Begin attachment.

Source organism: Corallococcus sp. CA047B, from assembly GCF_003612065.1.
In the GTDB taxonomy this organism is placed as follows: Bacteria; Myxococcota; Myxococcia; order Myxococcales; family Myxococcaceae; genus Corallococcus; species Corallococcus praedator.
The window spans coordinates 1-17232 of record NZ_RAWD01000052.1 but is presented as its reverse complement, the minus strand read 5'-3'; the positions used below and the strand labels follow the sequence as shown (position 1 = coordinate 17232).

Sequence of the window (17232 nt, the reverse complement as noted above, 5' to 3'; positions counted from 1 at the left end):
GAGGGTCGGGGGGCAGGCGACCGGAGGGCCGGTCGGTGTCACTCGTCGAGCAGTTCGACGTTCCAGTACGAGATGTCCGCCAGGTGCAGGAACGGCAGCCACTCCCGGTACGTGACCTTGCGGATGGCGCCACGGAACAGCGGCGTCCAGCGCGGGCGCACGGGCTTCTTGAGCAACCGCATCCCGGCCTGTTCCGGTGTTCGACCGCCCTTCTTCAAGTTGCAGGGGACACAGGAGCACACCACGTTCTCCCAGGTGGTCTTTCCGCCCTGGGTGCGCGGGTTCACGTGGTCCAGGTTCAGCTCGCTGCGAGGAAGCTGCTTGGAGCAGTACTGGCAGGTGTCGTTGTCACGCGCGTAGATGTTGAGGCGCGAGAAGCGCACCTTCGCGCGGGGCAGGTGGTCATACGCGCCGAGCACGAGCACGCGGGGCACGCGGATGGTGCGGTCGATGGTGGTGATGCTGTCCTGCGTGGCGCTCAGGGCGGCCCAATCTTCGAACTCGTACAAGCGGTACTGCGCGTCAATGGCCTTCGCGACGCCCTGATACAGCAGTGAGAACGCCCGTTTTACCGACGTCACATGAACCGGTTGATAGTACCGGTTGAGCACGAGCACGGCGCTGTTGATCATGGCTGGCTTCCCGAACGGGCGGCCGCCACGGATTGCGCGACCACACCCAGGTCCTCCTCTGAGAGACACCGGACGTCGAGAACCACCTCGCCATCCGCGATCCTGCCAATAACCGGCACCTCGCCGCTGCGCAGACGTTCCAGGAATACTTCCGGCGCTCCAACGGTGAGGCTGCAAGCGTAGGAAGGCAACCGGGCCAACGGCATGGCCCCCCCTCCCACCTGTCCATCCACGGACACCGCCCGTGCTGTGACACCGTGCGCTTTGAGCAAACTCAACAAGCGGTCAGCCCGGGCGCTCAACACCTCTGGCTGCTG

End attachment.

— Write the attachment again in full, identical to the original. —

Source organism: Corallococcus sp. CA047B, from assembly GCF_003612065.1.
In the GTDB taxonomy this organism is placed as follows: Bacteria; Myxococcota; Myxococcia; order Myxococcales; family Myxococcaceae; genus Corallococcus; species Corallococcus praedator.
The window spans coordinates 1-17232 of record NZ_RAWD01000052.1 but is presented as its reverse complement, the minus strand read 5'-3'; the positions used below and the strand labels follow the sequence as shown (position 1 = coordinate 17232).

Sequence of the window (17232 nt, the reverse complement as noted above, 5' to 3'; positions counted from 1 at the left end):
GAGGGTCGGGGGGCAGGCGACCGGAGGGCCGGTCGGTGTCACTCGTCGAGCAGTTCGACGTTCCAGTACGAGATGTCCGCCAGGTGCAGGAACGGCAGCCACTCCCGGTACGTGACCTTGCGGATGGCGCCACGGAACAGCGGCGTCCAGCGCGGGCGCACGGGCTTCTTGAGCAACCGCATCCCGGCCTGTTCCGGTGTTCGACCGCCCTTCTTCAAGTTGCAGGGGACACAGGAGCACACCACGTTCTCCCAGGTGGTCTTTCCGCCCTGGGTGCGCGGGTTCACGTGGTCCAGGTTCAGCTCGCTGCGAGGAAGCTGCTTGGAGCAGTACTGGCAGGTGTCGTTGTCACGCGCGTAGATGTTGAGGCGCGAGAAGCGCACCTTCGCGCGGGGCAGGTGGTCATACGCGCCGAGCACGAGCACGCGGGGCACGCGGATGGTGCGGTCGATGGTGGTGATGCTGTCCTGCGTGGCGCTCAGGGCGGCCCAATCTTCGAACTCGTACAAGCGGTACTGCGCGTCAATGGCCTTCGCGACGCCCTGATACAGCAGTGAGAACGCCCGTTTTACCGACGTCACATGAACCGGTTGATAGTACCGGTTGAGCACGAGCACGGCGCTGTTGATCATGGCTGGCTTCCCGAACGGGCGGCCGCCACGGATTGCGCGACCACACCCAGGTCCTCCTCTGAGAGACACCGGACGTCGAGAACCACCTCGCCATCCGCGATCCTGCCAATAACCGGCACCTCGCCGCTGCGCAGACGTTCCAGGAATACTTCCGGCGCTCCAACGGTGAGGCTGCAAGCGTAGGAAGGCAACCGGGCCAACGGCATGGCCCCCCCTCCCACCTGTCCATCCACGGACACCGCCCGTGCTGTGACACCGTGCGCTTTGAGCAAACTCAACAAGCGGTCAGCCCGGGCGCTCAACACCTCTGGCTGCTG